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Completely new to bash and having trouble working out how to make the arithmetic work. I think this should be easy, it's just.. argh.

I want to express the time of day in terms of 1/1000ths (ie, midday = 500, etc.)

I figured the script would need to find the number of seconds elapsed so far and then divide that number by 86.4, then return the resulting DDD

Any help? thanks so much

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First, here's how to show the number of hours, minutes and seconds elapsed since the beginning of the day:

date +%H:%M:%S

Since the display format can be customized, output an arithmetic expression that calculates the total number of seconds since midnight, and place that in a shell arithmetic expression construct.

s=$(($(date +"%H*3600+%M*60+%S")))

This returns a number of fractions of 1/86400th of a day. To get 1/1000ths, perform a little more arithmetic:

t=$(($s * 1000 / 86400))

which can be reduced to

t=$(($s * 5 / 432))
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Thanks, this is exactly what I was trying to do in my head. So, I've gotten as far as: #!/bin/bash clear s=$(($(date +"%H * 3600 + %M * 60 + %S"))) t=$(($s * 5 / 432)) ...but, having just starting trying to learn about bash this morning, I'm not sure where to go from here to output a number. DO I need some kind of echo command? I'm using this script with text expander and so far what I've got isn't producing anything viable... – Jack Anders Sep 28 '11 at 22:36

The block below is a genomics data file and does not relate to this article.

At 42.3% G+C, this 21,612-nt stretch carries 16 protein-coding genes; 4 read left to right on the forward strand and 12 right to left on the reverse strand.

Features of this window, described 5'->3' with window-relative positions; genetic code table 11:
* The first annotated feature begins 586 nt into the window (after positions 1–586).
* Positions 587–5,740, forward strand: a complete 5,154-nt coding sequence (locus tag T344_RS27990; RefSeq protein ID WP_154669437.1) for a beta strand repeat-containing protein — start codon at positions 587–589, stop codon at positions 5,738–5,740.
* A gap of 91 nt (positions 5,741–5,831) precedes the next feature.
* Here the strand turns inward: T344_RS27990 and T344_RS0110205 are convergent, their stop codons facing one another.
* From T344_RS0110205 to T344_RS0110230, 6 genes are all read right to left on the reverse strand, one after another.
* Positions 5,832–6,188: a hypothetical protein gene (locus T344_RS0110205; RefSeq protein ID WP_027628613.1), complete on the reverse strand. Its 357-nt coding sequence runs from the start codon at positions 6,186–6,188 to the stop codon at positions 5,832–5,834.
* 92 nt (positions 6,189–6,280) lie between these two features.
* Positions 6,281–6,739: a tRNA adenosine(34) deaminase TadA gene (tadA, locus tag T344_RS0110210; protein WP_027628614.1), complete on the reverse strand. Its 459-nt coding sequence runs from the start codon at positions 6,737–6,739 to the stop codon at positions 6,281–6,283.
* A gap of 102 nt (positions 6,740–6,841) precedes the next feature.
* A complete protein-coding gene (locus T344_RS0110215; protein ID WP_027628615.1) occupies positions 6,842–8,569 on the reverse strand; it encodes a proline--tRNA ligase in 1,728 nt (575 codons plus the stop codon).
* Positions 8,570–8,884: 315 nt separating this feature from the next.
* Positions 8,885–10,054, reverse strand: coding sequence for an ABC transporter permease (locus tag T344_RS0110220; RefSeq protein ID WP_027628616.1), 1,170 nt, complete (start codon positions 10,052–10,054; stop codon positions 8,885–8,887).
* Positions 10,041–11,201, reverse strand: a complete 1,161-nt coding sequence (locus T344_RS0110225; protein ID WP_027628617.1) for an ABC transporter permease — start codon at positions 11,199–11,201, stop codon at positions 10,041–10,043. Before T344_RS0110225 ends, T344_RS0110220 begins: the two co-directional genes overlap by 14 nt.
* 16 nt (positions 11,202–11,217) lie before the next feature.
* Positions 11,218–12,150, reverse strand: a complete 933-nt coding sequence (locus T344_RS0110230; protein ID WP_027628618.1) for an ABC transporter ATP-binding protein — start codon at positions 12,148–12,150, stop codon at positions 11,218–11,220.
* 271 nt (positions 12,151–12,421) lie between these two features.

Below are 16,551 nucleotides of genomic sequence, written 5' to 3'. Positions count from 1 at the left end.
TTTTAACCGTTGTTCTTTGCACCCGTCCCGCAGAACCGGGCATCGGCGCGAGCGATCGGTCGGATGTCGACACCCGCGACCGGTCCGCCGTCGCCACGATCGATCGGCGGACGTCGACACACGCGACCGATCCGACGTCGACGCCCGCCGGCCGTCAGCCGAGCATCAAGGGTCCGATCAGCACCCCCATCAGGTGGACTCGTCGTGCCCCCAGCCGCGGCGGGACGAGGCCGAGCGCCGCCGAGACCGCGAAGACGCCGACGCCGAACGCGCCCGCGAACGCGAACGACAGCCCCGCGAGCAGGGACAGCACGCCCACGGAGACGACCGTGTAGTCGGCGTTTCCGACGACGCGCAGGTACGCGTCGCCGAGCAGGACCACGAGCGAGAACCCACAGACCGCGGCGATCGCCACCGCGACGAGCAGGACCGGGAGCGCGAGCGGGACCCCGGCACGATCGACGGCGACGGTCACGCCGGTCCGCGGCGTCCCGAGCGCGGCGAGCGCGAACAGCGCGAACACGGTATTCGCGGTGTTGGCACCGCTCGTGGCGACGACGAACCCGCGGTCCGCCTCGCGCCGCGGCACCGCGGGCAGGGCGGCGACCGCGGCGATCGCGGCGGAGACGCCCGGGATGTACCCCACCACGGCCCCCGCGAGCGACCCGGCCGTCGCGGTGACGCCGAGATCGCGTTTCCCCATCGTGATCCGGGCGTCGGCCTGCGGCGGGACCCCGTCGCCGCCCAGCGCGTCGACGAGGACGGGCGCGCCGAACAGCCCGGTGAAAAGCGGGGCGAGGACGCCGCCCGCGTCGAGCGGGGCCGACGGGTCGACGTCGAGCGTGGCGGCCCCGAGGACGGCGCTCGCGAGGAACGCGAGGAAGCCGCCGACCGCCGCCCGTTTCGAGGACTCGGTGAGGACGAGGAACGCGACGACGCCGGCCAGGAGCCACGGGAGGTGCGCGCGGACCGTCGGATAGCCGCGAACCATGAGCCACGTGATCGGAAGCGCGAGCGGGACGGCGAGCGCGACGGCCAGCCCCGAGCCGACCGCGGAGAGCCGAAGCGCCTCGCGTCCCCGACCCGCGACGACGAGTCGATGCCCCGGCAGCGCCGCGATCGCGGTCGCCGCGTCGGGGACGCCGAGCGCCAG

echo $t after the calulations doesn't give you the correct ouput? – frogstarr78 Sep 29 '11 at 1:58
@Jack Anders: using echo "$varname" works, as does printf "%d" "$varname" (use %d,%s, etc as need be)... 'printf' requires a bit more typing, but is much more flexible, and avoids an occasional quirk of 'echo' in which it cannot differentiate between an option (eg: -n or -e and what it is supposed to 'echo'; when the first word of text to be echoed is the same as the option. (many utilities allow you to use -- to indicate end-of-options. However 'echo' does not have this '--' option. – Peter.O Sep 29 '11 at 3:26
Okay! wow. Thanks everyone for your help, I've put together a script that creates the timestamps I need: #!/bin/bash clear s=$(($(date +"%H*3600+%M*60+%S"))) t=$(($s * 5 / 432)) d=$(date +%j) y=$(date +%Y) printf "$y`$d`$t" "$y" "$d" "$t"' But when the time is rendered, I need it to always display in three digits (ie, oo1, 098...), even if the number is less than 100. Any suggestion about how I could accomplish that? – Jack Anders Sep 29 '11 at 14:02

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